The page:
Weekender | Film: The forgotten art
Collaboration gives film a new dimension
Published: Thursday, October 18, 2012
Updated: Thursday, October 18, 2012 08:10
Sometimes we forget film is an art. With mindless flicks flooding the cinemas every weekend, herding us there in eager droves, it can certainly be difficult to remember this fact. We’re often content with explosions and recycled jokes, and there’s nothing wrong with that, per se. But once in a while it wouldn’t hurt to widen our scope of cinematic interest and absorb film as many filmmakers have intended for it to be absorbed: as an art.
Luckily, a slew of upcoming and ongoing projects in the Boston area presents film in an array of innovative, artistic lights. Fascinatingly, many of these undertakings link film with another artistic medium.
Such creative fusions demonstrate that movies are capable of and keen on exploring certain emotions and themes that many people associate with other art forms. These projects also attempt to show that art in general is a collaborative craft. While film can elicit true empathy on its own, it can produce an even more stimulating effect when combined with music, static art or the stage, for example.
For artist and Harvard lecturer Matt Saunders, bringing film together with photography and painting felt natural. In fact, the definitive titles for different art forms mean little to Saunders. He sees art as an opportunity to create images that, when taken together, produce a cohesive effect. For him, whether this takes the form of animation, photography or a melding of the two doesn’t matter in the least.
“All those distinctions are kind of meaningless,” he said. “The basic core process of my work is very much with making images out of materials and thinking about where these images are located, and what’s specific about how they are made.”
Painting, drawing, photography, animation — each of these artistic mediums share a similar dialogue, and the artist’s latest show, “Matt Saunders: The movies that were secret remain secret somehow and a nation forgets its pleasures,” attempts to portray that. Inked, hand−drawn short animations screen throughout the space while characters from the films hang along the walls in the form of “photo prints” — pictures taken of his canvas paintings — similarly colored in gray, nuanced tones. Each of his pieces, be it film or static art, compliments and evolves from the others, creating what Saunders hopes viewers will see as an “image stream.”
“They present different information,” he explained. “But that carries over [from one art form] to the way you see the other ones, so it creates a more complicated dialogue of transition and materiality.”
On display in The Carpenter Center basement and within the Harvard Film Archive, Saunders’ project, which he hesitates to call an exhibit due to its constantly evolving nature, is largely dedicated to the site that houses it. One of his main aims was to strengthen the relationship between film and other visual arts by drawing in people from both worlds, which the Carpenter Center has strived to do for 50 years.
“The idea was to try to find a way to show artwork not in the exhibition space that exists in the building, but to try to activate that zone where the two programs touch,” Saunders said.
The show will run through Nov. 4 and attendance is free. Gallery hours are from 10 a.m. to 11 p.m. Monday through Saturday and 1 p.m. to 11 p.m on Sunday, with screenings taking place in the Carpenter Center Lecture Hall every weekday at noon.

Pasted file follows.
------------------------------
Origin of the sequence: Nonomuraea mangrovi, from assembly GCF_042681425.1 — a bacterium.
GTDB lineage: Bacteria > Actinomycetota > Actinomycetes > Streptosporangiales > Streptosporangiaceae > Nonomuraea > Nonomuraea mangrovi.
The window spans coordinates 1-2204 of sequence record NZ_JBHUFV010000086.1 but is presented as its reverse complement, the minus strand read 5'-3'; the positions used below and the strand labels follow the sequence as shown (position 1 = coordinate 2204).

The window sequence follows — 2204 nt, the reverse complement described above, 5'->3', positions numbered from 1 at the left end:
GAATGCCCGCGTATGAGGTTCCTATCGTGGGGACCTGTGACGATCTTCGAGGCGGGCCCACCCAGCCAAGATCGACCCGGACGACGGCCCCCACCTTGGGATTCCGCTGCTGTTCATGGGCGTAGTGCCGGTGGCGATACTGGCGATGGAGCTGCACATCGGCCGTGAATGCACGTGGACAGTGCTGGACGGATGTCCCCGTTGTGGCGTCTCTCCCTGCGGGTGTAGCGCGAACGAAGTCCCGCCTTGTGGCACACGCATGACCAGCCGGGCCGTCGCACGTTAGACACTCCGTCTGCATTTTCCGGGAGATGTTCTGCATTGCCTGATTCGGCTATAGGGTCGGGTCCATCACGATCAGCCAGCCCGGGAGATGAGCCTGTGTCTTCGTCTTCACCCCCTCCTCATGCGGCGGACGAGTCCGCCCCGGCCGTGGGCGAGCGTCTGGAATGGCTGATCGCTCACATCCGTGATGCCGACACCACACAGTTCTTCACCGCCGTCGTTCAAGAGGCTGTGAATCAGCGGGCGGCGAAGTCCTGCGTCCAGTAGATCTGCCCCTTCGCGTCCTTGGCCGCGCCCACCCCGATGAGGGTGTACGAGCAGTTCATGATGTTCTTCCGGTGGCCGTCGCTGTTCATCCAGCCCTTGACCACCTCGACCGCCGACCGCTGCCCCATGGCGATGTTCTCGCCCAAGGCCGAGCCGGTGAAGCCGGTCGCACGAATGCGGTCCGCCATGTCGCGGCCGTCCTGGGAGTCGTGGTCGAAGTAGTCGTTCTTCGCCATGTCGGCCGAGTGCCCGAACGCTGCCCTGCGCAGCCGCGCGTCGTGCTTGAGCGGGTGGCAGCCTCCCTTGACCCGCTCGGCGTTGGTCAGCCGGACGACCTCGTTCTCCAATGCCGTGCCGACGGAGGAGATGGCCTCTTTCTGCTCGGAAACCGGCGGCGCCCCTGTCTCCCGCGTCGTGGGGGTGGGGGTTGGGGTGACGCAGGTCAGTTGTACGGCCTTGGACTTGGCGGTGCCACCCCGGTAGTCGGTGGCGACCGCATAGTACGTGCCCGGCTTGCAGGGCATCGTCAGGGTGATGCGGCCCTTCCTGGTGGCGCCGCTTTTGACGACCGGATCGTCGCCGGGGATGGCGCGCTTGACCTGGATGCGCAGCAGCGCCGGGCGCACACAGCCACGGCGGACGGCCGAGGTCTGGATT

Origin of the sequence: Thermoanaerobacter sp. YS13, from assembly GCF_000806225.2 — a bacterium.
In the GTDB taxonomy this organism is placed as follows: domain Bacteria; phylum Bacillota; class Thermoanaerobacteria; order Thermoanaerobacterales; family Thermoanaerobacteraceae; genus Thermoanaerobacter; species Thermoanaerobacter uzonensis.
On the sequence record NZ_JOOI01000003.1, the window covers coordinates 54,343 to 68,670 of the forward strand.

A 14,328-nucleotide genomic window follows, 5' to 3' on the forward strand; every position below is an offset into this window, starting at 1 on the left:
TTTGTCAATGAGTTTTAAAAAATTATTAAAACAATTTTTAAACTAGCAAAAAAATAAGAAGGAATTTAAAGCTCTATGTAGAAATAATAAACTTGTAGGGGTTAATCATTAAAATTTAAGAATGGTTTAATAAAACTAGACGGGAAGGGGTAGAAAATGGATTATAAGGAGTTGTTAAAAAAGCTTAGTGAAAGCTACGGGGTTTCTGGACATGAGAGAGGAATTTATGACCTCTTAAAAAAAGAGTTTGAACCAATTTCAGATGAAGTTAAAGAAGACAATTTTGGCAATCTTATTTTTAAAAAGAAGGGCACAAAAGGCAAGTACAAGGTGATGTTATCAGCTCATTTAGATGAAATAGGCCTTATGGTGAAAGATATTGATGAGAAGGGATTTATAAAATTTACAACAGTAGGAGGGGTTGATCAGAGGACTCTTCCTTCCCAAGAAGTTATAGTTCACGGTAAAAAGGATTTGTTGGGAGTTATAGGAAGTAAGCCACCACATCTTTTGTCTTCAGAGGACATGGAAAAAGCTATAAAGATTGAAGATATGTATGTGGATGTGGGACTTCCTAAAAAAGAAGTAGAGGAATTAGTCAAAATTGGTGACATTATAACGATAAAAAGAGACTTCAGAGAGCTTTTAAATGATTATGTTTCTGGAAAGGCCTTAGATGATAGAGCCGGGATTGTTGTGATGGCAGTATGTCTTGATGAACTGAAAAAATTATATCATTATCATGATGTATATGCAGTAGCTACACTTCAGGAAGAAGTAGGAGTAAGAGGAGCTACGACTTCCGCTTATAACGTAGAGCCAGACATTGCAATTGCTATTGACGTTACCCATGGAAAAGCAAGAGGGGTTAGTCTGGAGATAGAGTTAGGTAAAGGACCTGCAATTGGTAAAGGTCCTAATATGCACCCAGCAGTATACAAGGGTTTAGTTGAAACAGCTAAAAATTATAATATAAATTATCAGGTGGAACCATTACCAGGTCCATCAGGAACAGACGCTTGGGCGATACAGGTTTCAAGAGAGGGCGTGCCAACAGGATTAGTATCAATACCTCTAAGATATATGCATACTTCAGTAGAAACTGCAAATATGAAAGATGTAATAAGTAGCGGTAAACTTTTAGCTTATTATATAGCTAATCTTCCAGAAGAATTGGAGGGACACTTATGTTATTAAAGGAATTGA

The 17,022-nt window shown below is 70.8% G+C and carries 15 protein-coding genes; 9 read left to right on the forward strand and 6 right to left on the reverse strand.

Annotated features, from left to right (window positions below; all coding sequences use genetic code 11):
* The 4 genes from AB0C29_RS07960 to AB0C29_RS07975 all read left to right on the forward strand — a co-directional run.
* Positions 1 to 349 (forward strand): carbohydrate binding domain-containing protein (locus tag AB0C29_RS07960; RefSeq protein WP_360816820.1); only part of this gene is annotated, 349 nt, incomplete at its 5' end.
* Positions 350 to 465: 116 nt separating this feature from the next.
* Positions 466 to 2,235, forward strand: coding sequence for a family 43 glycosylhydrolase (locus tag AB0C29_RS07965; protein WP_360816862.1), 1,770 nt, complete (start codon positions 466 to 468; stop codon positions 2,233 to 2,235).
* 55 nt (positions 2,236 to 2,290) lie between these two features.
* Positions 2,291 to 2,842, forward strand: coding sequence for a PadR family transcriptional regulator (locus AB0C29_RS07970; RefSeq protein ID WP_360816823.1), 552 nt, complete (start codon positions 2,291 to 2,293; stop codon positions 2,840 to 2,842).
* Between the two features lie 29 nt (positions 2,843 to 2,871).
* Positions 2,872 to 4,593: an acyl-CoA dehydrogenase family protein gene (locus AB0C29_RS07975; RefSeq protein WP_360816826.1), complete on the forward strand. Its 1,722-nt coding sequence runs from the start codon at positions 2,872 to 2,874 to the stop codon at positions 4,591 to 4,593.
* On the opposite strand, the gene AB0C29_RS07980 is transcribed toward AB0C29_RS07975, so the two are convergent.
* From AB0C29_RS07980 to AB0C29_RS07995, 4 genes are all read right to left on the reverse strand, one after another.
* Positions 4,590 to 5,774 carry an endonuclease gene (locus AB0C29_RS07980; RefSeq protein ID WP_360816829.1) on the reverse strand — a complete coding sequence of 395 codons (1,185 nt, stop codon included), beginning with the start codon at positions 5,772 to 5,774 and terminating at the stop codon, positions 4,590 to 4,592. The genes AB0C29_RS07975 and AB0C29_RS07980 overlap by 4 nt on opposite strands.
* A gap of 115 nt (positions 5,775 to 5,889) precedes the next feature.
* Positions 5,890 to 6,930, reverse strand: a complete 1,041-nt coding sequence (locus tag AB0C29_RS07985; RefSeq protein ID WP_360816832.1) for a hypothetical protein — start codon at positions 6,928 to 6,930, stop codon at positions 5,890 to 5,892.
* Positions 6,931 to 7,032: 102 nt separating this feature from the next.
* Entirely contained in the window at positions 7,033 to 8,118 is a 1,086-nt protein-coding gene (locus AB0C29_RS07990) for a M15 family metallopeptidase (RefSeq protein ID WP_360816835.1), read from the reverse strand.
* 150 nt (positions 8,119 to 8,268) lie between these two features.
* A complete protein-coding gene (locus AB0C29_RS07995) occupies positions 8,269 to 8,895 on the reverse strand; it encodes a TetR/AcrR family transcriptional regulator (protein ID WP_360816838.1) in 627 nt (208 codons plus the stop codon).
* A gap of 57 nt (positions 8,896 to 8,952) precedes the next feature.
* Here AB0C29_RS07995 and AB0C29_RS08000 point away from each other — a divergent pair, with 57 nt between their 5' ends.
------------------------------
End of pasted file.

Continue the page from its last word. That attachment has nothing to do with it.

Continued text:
When it comes to thinking about cinema in relation to theater, the world is no stranger to film adaptations of popular plays. Just think: How many renditions of “Hamlet” have made it the big screen? While such a production does bring together the stage and the screen in some loose form, Coolidge Corner Theatre and Huntington Theatre Company’s recent collaboration unites these two arts in a far more intriguing and intimate fashion.
“This year, [Huntington’s] season included a couple of titles that were directly film related, such as Fritz Lang’s ‘M’ (1931),” Coolidge Corner Theatre Program Manager Jesse Hassinger said. “So we explored the idea of doing a limited series where we would join up with a couple of their productions to show a related film.”
This ongoing series, titled “Stage & Screen,” is a bold venture that brings current Huntington artists to the Coolidge Corner Theatre for the screening of a film that impacted their work in one way or another. Following the screening, the artists will take part in a conversation with the audience, talking about themes or subjects relevant to the film and to their upcoming productions. This unique pairing of theater and cinema demonstrates that these arts always have and always will reciprocally influence one another.
“I think the nicest thing about working so closely with the Huntington on this series is that they can offer playwrights and/or directors [the chance] to discuss how either the themes of the film have influenced them, or the films directly have influenced their work.”
“It’s nice to be able to offer the audience not only a different viewpoint on some of the themes, but also [to demonstrate] how those themes can tie into the plays that are about to be performed as well,” he added.
“Stage & Screen” already kicked off earlier this month with a screening of Gore Vidal’s “The Best Man” (1964), followed by an appearance from stage director Michael Wilson and Christopher Shinn, creator of the play “Now and Later,” which runs through Nov. 10 at the Huntington’s Calderwood Pavilion at the Boston Center for the Arts. Both productions explore similar themes of deceit within the political world, and thus provide a compelling base for comparison and discussion. Hassinger hopes that this discussion will help bridge the gap between theater and film and demonstrate their intertwined, symbiotic relationship.